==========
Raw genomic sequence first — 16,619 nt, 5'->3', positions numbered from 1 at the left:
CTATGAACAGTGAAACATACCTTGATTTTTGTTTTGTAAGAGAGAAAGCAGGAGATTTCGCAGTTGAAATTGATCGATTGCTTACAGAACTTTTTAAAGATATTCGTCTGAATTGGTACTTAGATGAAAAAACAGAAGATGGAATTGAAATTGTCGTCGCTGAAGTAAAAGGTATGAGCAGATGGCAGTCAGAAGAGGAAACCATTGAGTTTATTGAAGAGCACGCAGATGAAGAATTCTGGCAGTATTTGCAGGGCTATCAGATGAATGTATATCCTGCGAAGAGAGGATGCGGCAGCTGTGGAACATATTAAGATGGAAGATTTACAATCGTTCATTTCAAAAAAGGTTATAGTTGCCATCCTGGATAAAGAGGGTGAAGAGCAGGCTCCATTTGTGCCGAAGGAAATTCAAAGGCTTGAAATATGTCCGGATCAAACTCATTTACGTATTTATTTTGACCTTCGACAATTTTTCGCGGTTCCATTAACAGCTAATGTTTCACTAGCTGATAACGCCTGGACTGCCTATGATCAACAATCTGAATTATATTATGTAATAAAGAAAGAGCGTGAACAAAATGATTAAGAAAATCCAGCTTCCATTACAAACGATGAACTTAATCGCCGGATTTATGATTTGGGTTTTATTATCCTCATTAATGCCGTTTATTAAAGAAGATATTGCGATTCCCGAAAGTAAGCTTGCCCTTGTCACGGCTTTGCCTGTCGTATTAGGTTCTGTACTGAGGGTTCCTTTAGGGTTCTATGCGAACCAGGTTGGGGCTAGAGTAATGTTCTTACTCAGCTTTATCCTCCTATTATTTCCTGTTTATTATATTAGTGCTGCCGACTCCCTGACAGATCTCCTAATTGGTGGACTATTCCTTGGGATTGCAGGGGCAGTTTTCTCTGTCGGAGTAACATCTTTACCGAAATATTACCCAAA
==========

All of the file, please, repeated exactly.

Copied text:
Raw genomic sequence first — 16,619 nt, 5'->3', positions numbered from 1 at the left:
CTATGAACAGTGAAACATACCTTGATTTTTGTTTTGTAAGAGAGAAAGCAGGAGATTTCGCAGTTGAAATTGATCGATTGCTTACAGAACTTTTTAAAGATATTCGTCTGAATTGGTACTTAGATGAAAAAACAGAAGATGGAATTGAAATTGTCGTCGCTGAAGTAAAAGGTATGAGCAGATGGCAGTCAGAAGAGGAAACCATTGAGTTTATTGAAGAGCACGCAGATGAAGAATTCTGGCAGTATTTGCAGGGCTATCAGATGAATGTATATCCTGCGAAGAGAGGATGCGGCAGCTGTGGAACATATTAAGATGGAAGATTTACAATCGTTCATTTCAAAAAAGGTTATAGTTGCCATCCTGGATAAAGAGGGTGAAGAGCAGGCTCCATTTGTGCCGAAGGAAATTCAAAGGCTTGAAATATGTCCGGATCAAACTCATTTACGTATTTATTTTGACCTTCGACAATTTTTCGCGGTTCCATTAACAGCTAATGTTTCACTAGCTGATAACGCCTGGACTGCCTATGATCAACAATCTGAATTATATTATGTAATAAAGAAAGAGCGTGAACAAAATGATTAAGAAAATCCAGCTTCCATTACAAACGATGAACTTAATCGCCGGATTTATGATTTGGGTTTTATTATCCTCATTAATGCCGTTTATTAAAGAAGATATTGCGATTCCCGAAAGTAAGCTTGCCCTTGTCACGGCTTTGCCTGTCGTATTAGGTTCTGTACTGAGGGTTCCTTTAGGGTTCTATGCGAACCAGGTTGGGGCTAGAGTAATGTTCTTACTCAGCTTTATCCTCCTATTATTTCCTGTTTATTATATTAGTGCTGCCGACTCCCTGACAGATCTCCTAATTGGTGGACTATTCCTTGGGATTGCAGGGGCAGTTTTCTCTGTCGGAGTAACATCTTTACCGAAATATTACCCAAA